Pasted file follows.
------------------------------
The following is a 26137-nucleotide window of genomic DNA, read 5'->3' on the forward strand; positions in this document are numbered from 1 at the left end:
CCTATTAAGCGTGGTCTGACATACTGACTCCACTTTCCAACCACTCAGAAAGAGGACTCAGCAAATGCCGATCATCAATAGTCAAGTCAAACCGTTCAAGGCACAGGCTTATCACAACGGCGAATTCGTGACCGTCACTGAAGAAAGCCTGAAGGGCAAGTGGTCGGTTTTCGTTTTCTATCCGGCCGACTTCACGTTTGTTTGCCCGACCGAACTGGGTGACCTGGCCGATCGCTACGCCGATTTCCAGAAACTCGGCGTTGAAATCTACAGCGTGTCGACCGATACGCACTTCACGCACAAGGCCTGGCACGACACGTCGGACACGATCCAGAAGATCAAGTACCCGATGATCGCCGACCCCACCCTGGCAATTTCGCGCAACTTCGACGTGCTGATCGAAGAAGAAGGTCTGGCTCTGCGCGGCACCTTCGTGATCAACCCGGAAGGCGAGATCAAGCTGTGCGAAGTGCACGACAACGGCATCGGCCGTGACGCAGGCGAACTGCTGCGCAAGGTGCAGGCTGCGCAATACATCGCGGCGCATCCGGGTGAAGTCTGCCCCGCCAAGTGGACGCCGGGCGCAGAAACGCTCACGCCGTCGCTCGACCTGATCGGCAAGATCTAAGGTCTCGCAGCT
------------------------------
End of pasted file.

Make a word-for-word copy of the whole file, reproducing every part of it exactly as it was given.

The following is a 26137-nucleotide window of genomic DNA, read 5'->3' on the forward strand; positions in this document are numbered from 1 at the left end:
CCTATTAAGCGTGGTCTGACATACTGACTCCACTTTCCAACCACTCAGAAAGAGGACTCAGCAAATGCCGATCATCAATAGTCAAGTCAAACCGTTCAAGGCACAGGCTTATCACAACGGCGAATTCGTGACCGTCACTGAAGAAAGCCTGAAGGGCAAGTGGTCGGTTTTCGTTTTCTATCCGGCCGACTTCACGTTTGTTTGCCCGACCGAACTGGGTGACCTGGCCGATCGCTACGCCGATTTCCAGAAACTCGGCGTTGAAATCTACAGCGTGTCGACCGATACGCACTTCACGCACAAGGCCTGGCACGACACGTCGGACACGATCCAGAAGATCAAGTACCCGATGATCGCCGACCCCACCCTGGCAATTTCGCGCAACTTCGACGTGCTGATCGAAGAAGAAGGTCTGGCTCTGCGCGGCACCTTCGTGATCAACCCGGAAGGCGAGATCAAGCTGTGCGAAGTGCACGACAACGGCATCGGCCGTGACGCAGGCGAACTGCTGCGCAAGGTGCAGGCTGCGCAATACATCGCGGCGCATCCGGGTGAAGTCTGCCCCGCCAAGTGGACGCCGGGCGCAGAAACGCTCACGCCGTCGCTCGACCTGATCGGCAAGATCTAAGGTCTCGCAGCT